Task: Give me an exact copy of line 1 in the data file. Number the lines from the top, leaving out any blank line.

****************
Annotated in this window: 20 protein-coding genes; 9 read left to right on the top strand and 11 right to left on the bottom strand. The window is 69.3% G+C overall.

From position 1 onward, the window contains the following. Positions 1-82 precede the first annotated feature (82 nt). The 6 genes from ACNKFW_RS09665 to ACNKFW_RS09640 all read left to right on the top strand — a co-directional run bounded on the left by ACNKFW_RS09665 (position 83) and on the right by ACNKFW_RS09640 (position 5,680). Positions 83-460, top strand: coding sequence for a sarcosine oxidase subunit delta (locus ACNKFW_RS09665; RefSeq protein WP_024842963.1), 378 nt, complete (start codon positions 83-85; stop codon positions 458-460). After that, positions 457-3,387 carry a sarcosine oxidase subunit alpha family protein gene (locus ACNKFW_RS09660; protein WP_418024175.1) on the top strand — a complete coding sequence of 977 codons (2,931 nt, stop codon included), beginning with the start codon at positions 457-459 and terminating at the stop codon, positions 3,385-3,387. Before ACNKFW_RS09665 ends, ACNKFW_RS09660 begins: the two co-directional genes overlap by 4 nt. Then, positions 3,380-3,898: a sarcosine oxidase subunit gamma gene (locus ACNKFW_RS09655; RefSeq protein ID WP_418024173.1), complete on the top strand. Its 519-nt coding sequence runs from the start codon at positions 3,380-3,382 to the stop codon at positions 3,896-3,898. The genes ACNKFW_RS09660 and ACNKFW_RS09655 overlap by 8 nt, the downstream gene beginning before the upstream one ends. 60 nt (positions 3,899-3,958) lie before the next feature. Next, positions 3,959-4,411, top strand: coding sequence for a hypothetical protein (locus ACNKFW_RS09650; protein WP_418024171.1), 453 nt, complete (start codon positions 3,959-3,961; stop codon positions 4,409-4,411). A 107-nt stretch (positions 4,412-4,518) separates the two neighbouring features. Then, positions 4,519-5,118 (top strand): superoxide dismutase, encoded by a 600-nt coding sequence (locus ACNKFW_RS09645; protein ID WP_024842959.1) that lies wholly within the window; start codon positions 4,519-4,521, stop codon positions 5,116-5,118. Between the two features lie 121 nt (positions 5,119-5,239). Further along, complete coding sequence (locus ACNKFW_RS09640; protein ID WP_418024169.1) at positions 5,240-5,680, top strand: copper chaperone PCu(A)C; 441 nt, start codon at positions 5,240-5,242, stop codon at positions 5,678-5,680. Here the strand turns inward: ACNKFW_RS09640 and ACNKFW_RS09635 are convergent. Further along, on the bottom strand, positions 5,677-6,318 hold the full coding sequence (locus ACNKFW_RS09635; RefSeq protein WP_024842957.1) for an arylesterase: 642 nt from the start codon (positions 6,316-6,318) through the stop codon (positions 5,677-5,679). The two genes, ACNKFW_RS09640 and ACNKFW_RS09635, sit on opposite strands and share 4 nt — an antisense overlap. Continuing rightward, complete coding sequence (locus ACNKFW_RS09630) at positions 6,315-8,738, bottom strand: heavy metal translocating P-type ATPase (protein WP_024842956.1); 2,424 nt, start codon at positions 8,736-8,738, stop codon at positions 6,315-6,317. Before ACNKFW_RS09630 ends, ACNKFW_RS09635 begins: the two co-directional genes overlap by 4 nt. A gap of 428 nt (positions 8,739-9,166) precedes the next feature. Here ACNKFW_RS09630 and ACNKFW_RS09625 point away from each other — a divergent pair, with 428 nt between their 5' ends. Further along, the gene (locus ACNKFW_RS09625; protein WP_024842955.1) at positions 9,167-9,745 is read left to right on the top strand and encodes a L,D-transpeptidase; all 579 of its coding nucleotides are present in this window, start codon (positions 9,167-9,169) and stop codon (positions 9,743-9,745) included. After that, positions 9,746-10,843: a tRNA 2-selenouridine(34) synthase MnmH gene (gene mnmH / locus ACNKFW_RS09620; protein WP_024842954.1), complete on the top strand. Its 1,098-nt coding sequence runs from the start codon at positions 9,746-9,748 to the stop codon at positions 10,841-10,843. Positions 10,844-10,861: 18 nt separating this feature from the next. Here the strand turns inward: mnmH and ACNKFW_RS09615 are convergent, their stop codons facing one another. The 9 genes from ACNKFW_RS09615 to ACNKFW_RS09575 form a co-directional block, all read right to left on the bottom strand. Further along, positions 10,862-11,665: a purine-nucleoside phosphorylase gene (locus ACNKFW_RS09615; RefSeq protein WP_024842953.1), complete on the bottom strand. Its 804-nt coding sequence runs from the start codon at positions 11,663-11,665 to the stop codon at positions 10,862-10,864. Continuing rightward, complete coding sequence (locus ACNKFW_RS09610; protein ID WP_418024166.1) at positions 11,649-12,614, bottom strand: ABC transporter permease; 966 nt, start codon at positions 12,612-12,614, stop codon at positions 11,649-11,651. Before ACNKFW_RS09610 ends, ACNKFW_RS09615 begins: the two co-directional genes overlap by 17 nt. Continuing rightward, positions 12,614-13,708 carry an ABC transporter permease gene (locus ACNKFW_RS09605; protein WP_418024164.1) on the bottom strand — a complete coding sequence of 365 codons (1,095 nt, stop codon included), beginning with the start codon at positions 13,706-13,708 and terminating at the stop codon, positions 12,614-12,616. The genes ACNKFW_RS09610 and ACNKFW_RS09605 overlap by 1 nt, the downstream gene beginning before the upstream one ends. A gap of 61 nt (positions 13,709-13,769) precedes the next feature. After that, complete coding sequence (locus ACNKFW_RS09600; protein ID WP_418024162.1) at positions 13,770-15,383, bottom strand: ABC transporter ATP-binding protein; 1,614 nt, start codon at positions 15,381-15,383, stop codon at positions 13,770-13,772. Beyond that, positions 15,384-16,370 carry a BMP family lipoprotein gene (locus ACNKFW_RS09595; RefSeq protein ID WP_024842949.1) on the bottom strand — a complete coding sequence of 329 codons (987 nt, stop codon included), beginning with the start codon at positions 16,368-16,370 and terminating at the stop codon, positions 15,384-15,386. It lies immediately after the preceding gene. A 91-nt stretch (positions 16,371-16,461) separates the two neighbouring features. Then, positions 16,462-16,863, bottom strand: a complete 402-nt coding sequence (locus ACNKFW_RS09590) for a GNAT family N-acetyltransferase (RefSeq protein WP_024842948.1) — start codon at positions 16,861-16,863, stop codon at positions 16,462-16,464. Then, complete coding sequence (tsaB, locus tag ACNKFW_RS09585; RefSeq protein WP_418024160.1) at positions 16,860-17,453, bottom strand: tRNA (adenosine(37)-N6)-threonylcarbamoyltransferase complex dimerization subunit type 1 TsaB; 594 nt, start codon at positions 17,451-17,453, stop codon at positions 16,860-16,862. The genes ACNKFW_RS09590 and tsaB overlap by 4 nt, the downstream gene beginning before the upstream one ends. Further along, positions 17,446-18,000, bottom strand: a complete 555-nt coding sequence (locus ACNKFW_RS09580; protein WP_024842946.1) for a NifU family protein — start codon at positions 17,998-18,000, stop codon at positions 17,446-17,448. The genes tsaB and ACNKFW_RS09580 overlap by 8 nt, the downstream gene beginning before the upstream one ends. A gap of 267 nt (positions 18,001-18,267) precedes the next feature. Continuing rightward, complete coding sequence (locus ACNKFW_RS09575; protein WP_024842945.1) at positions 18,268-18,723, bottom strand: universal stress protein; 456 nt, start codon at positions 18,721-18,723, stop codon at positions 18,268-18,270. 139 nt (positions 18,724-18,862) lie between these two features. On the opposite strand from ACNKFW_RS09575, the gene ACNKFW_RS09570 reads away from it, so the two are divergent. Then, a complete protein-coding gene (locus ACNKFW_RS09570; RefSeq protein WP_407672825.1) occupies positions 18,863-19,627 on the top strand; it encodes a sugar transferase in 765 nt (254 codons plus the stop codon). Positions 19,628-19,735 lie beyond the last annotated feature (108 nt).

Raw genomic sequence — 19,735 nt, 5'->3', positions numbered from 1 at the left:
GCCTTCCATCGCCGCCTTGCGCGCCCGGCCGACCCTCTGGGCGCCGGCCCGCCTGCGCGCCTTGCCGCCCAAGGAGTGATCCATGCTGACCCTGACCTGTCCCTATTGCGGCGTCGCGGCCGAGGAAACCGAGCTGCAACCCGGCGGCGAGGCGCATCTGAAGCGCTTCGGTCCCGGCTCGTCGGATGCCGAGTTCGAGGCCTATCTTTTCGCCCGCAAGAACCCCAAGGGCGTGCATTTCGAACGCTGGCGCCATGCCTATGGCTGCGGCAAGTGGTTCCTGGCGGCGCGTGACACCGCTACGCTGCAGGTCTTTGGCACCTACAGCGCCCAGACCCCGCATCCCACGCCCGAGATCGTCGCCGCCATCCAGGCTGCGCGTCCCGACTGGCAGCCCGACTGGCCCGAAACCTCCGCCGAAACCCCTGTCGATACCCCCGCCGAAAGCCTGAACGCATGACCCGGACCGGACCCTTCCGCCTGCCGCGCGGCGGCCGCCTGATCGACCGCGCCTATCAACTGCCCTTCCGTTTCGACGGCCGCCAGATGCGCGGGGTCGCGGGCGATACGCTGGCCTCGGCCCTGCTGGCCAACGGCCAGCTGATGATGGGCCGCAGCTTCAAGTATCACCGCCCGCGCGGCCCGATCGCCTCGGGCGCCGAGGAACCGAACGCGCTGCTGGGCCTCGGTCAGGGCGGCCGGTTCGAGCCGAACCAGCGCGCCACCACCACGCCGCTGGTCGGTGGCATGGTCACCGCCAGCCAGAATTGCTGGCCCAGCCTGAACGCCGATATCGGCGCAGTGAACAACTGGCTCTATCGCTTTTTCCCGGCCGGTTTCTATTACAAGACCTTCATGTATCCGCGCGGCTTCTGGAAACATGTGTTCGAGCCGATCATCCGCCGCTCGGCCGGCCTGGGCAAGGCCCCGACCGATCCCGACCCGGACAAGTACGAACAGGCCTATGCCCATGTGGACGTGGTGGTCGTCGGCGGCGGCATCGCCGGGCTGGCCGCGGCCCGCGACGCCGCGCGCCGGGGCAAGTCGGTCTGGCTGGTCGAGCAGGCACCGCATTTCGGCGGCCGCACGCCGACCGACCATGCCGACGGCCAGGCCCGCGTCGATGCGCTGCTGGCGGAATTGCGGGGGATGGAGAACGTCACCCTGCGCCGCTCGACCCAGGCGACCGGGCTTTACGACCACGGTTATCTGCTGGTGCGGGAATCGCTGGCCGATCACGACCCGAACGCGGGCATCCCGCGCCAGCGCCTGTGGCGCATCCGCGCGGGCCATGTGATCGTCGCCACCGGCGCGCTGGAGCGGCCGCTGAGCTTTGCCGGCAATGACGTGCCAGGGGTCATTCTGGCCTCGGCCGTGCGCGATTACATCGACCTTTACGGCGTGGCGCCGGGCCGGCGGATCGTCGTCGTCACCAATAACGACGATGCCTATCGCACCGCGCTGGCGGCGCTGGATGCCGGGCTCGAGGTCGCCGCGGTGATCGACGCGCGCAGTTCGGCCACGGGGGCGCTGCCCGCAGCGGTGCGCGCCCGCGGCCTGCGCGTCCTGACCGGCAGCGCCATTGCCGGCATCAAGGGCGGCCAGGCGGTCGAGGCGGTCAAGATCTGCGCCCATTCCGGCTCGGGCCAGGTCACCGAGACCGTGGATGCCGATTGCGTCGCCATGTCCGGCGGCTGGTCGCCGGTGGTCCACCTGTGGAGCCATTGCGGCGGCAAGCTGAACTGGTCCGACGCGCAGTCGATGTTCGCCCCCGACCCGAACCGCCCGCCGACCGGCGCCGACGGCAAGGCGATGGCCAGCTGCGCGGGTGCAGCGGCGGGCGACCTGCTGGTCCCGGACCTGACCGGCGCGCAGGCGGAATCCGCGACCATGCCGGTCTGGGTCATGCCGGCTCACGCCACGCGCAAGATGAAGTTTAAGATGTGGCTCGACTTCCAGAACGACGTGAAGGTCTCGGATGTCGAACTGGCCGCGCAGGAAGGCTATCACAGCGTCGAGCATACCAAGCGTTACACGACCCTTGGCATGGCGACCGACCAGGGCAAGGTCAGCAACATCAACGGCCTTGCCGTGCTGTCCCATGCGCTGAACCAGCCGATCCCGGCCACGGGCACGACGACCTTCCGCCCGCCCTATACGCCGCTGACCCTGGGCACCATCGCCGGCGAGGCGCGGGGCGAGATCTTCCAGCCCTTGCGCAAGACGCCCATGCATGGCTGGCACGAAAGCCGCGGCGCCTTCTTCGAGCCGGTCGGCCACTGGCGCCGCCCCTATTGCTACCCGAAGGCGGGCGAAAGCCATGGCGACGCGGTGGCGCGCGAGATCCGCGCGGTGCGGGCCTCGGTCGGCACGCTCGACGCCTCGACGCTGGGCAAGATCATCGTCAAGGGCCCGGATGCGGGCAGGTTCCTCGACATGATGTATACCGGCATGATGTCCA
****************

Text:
Annotated in this window: 20 protein-coding genes; 9 read left to right on the top strand and 11 right to left on the bottom strand. The window is 69.3% G+C overall.